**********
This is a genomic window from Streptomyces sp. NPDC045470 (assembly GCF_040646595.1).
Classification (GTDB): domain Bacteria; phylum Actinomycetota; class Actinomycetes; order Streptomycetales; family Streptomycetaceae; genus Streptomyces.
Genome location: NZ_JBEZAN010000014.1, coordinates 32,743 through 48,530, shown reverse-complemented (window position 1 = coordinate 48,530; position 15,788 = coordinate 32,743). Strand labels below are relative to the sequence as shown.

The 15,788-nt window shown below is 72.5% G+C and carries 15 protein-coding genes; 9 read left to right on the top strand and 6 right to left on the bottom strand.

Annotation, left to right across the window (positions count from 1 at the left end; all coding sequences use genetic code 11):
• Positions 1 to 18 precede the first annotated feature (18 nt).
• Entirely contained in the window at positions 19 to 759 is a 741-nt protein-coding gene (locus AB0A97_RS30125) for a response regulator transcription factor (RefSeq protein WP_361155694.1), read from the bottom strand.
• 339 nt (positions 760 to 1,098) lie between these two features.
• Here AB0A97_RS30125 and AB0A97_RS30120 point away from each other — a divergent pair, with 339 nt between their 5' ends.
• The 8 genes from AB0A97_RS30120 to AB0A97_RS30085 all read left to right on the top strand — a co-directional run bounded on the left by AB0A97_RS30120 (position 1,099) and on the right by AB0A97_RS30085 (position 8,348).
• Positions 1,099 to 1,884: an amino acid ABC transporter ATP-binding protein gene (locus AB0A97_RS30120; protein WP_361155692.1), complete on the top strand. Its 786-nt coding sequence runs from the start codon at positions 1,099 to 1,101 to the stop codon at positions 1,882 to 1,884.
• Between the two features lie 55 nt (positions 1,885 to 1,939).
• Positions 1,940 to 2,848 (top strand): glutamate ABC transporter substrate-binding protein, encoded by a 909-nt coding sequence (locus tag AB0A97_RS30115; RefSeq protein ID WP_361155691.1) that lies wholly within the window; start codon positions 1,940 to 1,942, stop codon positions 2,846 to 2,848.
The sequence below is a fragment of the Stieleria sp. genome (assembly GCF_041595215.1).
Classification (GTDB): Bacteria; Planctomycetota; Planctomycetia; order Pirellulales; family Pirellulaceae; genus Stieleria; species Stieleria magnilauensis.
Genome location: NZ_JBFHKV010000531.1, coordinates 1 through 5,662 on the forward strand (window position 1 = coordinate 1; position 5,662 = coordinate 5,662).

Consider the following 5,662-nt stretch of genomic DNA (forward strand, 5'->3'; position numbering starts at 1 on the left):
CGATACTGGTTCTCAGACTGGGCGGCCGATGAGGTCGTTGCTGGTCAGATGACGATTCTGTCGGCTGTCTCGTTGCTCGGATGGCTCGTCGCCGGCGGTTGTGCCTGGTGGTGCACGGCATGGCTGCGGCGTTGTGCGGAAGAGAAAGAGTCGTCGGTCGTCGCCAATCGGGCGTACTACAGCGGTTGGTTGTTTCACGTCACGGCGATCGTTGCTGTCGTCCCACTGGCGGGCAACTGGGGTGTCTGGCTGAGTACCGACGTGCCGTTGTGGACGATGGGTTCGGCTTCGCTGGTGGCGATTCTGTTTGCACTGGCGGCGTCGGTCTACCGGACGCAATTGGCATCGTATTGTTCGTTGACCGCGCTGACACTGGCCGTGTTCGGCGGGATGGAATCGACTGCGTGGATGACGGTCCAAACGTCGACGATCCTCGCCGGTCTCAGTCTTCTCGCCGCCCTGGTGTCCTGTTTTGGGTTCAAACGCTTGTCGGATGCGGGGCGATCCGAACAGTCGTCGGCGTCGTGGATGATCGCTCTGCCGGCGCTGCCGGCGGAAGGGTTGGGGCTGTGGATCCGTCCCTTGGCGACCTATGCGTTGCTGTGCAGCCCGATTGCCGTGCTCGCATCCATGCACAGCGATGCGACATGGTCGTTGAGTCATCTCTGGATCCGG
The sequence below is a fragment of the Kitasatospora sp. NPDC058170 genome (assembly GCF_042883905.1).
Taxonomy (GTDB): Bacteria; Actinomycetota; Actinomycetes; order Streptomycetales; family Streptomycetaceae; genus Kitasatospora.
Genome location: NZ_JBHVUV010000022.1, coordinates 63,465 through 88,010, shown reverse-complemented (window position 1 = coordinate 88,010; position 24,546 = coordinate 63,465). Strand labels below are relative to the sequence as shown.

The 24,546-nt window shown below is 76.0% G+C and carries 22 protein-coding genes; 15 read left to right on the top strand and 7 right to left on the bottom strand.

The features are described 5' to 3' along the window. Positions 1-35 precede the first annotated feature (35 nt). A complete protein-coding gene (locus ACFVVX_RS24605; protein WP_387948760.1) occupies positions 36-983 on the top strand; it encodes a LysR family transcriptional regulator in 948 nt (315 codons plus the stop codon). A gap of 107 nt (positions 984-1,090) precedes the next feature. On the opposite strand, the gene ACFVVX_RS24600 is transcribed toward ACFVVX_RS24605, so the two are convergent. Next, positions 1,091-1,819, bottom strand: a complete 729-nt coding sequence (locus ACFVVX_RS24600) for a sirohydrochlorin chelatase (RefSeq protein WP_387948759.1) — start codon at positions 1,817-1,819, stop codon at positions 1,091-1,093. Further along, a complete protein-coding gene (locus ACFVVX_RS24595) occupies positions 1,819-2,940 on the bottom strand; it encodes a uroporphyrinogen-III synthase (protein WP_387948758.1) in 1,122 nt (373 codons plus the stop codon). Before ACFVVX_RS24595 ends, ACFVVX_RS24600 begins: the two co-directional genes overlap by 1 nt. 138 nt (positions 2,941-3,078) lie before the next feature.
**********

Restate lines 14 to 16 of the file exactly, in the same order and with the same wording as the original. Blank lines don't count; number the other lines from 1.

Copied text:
The sequence below is a fragment of the Stieleria sp. genome (assembly GCF_041595215.1).
Classification (GTDB): Bacteria; Planctomycetota; Planctomycetia; order Pirellulales; family Pirellulaceae; genus Stieleria; species Stieleria magnilauensis.
Genome location: NZ_JBFHKV010000531.1, coordinates 1 through 5,662 on the forward strand (window position 1 = coordinate 1; position 5,662 = coordinate 5,662).